Your Presence Still Lingers
Notes: The characters are not mine and this story is. It was written for the prompt Haunting at Paranormal25 on Livejournal and is intended as a possible follow-up to my fic I Guess It Doesn't Matter Anymore, but I believe it can be read separately. It is post-series. Thanks to Kaze for plot help!
It was after Autor's death that the rumors started.
He was still haunting Kinkan Academy, the students said. Late at night, you could hear the pianos in the music building. There was never any certainty on what would be played, but Mendelssohn's Spinning Song was a frequent choice. One of the janitors insisted he had clearly heard the strains of the upstairs piano, but upon arriving at the room to check, it had been empty.
Cold and empty.
"It was cold because there was a ghost in it!" Lilie said with a knowing nod. "They always say if a spot is unnaturally cold, it's because of ghosts!"
Ahiru was not willing to brush off the topic with that statement. And unlike she would usually be where ghosts were concerned, this time she was unafraid. "Someone should try again to see!" she objected.
Lilie's eyes went wide. "Oh, no one dares to do that!" she exclaimed. "Unless you do, Ahiru! That would be so like you, getting right into the thick of things!" And she squealed, clapping her hands to her cheeks. "You should do it! And I'll be right here waiting to comfort you after you come back chilled from feeling his ghost."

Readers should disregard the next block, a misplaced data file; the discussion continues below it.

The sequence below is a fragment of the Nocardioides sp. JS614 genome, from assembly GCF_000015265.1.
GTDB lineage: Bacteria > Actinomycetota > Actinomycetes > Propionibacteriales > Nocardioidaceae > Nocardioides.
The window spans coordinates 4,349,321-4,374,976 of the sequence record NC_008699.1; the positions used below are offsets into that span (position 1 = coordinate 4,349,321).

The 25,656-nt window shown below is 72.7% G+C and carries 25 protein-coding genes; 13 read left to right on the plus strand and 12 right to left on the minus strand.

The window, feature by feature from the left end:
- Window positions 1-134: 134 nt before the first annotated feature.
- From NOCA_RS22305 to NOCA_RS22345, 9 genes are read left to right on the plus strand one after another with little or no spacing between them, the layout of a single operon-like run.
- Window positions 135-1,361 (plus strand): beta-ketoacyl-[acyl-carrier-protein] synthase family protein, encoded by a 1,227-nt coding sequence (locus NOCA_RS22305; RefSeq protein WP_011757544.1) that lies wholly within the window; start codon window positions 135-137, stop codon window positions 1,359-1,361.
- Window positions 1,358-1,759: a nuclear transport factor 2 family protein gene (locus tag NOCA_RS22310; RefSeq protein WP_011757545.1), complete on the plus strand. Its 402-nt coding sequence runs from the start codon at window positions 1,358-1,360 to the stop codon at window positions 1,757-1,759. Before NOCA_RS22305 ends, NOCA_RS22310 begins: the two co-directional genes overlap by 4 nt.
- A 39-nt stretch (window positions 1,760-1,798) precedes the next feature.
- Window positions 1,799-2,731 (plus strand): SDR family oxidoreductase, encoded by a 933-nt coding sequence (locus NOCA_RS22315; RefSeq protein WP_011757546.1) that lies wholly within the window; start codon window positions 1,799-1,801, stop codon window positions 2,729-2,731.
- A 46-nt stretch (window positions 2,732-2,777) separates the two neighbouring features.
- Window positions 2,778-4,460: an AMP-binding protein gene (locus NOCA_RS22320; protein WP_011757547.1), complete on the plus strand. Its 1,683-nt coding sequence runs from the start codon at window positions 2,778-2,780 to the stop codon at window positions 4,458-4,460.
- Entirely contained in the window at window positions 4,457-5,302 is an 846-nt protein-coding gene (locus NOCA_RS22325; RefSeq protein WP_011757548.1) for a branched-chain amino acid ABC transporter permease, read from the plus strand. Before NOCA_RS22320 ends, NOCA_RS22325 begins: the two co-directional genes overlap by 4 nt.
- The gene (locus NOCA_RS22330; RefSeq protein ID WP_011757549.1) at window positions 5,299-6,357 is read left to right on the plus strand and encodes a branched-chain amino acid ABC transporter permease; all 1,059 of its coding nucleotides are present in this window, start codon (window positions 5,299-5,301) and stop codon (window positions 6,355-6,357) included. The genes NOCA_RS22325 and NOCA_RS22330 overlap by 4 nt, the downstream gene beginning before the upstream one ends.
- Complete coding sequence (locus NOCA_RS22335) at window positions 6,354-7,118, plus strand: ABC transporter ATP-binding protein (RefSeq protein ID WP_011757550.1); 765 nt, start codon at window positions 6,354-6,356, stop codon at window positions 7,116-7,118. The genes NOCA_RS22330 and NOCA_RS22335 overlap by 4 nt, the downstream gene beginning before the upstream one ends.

Ahiru flinched in response. Autor's death still cut her very deeply. He had become one of her closest friends, and to have him taken away so suddenly and tragically—killed by a runaway carriage while rescuing a child—had broken her heart. She half-wished that he was around and she could talk to him once more. But he never seemed to linger long enough to converse with anyone.
Other rumors flourished. You did not want to go into the library after hours; no, not even the staff would attempt it. Autor claimed the entire building as his then. He would sit in his favorite spot and read, or he would wander the aisles and put away the books that were out of place.
"If he really does that, he would be a helpful ghost," Batson commented with a roll of his eyes. "I don't know why I should be afraid of him."
"I don't know why anyone should," Ahiru frowned. "He's still Autor. It's not like he's changed just because he's . . ." And she trailed off, the tears shining in her eyes.
He still wanted complete quiet. If you were in the library when it was open, and you so much as accidentally dropped a book, you would feel a cold presence quickly growing annoyed.
Over time, many of the students outright refused to even sit at the table Autor had frequented the most. He wanted to be left alone in death just as much as in life, and as always, they were more than willing to give that solitude to him.
"If you sit at his table, you'll start to feel unwelcome," Lilie said, again with the knowing look.
And even some students who had not previously believed the rumors grew unsettled enough that they avoided the spot.
"Do you think it's really true, Fakir?" Ahiru could not help asking her closest friend as they left the main building after the day's final class. "Could Autor actually be . . ."
Fakir grunted, keeping his hands in his pockets. "Who knows," he said. "I don't know why he'd want to keep hanging around here."
"Maybe he's still lonely," Ahiru worried. "What if he can't move on, so he's stuck here?" She bit her lip, looking down. "I wish I could talk to him again," she whispered.